The delegates to the International Union for the Conservation of Nature’s quadrennial summit meeting should have plenty to talk about over the next 10 days as I am sure everyone who attends will have an opinion on the current global environment.
The congress began on the 6th September, after 8,000 people from more than 170 countries flew into the Island of Jeju, South Korea. Specialists from a range of fields including government and non-governmental organizations, business and community leaders and scientists, have joint forces to try and tackle some of the most pressing environmental issues facing the planet. You can follow the proceedings at the IUCN’s twitter hub.
Over the next 10 days the congress will discuss global matters such as the growing threats to tuna populations, and the urgent need to stop countries making false claims on ocean protection, along with updates to the IUCN Red List of endangered species. There will also be local issues presented; these will include a predicted colorful debate between Korean and German experts on how to use the Demilitarized Zone between North and South Korea, which could potentially produce a surprisingly intact nature reserve. The aim is to create an area which will promote peace referencing experiences from the former iron curtain. Additionally, across the border, replanting and rehabilitating the destroyed forests of North Korea will also be addressed.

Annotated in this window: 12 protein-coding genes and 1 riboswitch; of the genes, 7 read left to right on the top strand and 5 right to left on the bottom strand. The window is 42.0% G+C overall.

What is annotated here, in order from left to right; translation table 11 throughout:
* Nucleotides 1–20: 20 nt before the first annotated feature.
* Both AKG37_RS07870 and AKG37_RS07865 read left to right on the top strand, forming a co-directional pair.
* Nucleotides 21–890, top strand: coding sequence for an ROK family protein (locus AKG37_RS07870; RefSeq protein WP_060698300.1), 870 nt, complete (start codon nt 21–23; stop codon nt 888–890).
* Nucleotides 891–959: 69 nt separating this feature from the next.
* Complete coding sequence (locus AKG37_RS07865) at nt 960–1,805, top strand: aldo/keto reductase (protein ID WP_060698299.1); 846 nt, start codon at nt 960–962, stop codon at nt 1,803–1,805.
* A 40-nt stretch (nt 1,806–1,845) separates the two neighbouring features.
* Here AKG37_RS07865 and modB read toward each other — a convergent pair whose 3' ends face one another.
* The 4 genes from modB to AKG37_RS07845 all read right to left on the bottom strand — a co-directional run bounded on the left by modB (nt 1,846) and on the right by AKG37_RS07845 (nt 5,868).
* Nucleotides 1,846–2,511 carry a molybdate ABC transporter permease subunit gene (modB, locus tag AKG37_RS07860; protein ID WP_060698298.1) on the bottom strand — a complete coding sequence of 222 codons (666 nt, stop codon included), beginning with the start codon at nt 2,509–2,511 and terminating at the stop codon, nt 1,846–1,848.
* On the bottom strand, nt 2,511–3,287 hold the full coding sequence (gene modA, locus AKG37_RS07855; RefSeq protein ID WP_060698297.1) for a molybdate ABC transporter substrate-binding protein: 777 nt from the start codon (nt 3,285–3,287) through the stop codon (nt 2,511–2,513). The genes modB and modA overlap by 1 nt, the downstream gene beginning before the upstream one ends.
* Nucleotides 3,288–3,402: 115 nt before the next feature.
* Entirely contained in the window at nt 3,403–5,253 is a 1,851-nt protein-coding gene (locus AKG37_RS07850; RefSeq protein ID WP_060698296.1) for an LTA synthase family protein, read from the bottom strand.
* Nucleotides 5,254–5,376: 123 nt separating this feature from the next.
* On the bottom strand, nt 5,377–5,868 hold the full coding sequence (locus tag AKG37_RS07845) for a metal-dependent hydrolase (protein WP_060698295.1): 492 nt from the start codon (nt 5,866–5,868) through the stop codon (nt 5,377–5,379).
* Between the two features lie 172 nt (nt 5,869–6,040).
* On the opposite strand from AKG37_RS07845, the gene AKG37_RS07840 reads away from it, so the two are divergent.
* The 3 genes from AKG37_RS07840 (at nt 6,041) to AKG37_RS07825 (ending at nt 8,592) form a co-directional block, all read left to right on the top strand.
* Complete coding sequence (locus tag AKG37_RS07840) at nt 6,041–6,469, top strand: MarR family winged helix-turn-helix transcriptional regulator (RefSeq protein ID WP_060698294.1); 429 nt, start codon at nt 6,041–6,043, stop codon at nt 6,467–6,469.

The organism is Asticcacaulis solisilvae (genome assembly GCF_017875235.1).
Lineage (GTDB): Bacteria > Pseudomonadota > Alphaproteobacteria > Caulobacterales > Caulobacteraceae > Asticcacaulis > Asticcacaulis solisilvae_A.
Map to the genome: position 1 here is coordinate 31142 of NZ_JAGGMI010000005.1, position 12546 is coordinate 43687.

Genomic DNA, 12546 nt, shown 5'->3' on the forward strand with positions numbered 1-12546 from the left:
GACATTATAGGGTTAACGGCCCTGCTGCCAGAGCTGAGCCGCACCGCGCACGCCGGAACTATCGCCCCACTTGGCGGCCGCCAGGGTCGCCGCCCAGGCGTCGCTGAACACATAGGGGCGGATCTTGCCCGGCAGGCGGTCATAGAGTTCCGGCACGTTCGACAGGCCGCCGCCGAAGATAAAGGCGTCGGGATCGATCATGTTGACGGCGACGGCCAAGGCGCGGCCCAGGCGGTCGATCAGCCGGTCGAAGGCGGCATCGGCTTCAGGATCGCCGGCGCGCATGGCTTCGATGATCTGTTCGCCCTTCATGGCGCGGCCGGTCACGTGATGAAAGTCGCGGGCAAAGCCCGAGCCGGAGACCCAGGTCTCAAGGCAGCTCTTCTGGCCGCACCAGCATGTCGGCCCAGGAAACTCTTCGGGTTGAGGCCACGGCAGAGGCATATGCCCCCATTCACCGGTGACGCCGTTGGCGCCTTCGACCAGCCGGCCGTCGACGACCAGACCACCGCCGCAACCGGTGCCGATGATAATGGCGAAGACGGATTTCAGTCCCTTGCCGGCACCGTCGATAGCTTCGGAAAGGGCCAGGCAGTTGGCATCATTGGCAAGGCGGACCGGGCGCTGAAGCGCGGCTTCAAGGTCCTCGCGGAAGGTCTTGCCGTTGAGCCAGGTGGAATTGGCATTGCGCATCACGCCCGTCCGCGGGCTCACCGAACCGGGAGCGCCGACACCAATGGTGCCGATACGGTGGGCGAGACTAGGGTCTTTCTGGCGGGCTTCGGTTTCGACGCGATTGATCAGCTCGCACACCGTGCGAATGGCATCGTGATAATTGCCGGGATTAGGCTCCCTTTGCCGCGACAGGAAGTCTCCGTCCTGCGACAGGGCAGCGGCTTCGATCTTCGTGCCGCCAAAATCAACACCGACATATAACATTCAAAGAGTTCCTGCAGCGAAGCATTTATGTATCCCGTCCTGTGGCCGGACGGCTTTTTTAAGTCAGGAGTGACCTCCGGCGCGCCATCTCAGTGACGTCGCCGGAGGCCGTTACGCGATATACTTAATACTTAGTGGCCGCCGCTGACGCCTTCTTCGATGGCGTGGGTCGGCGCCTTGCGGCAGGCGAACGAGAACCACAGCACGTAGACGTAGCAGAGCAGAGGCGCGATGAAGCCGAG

The main topics which have been suggested for discussion are how to improve global conservation work and the believed fact that nature will provide solutions and adapt to climate changes. Nature is innately strong, but it is up to people to advance how rapidly nature and communities are able to acclimatize to these changes. If we strengthen nature’s foundations we could see a natural ecosystem resistance making people, communities and economies more resilient to change.
By Eleanor Smith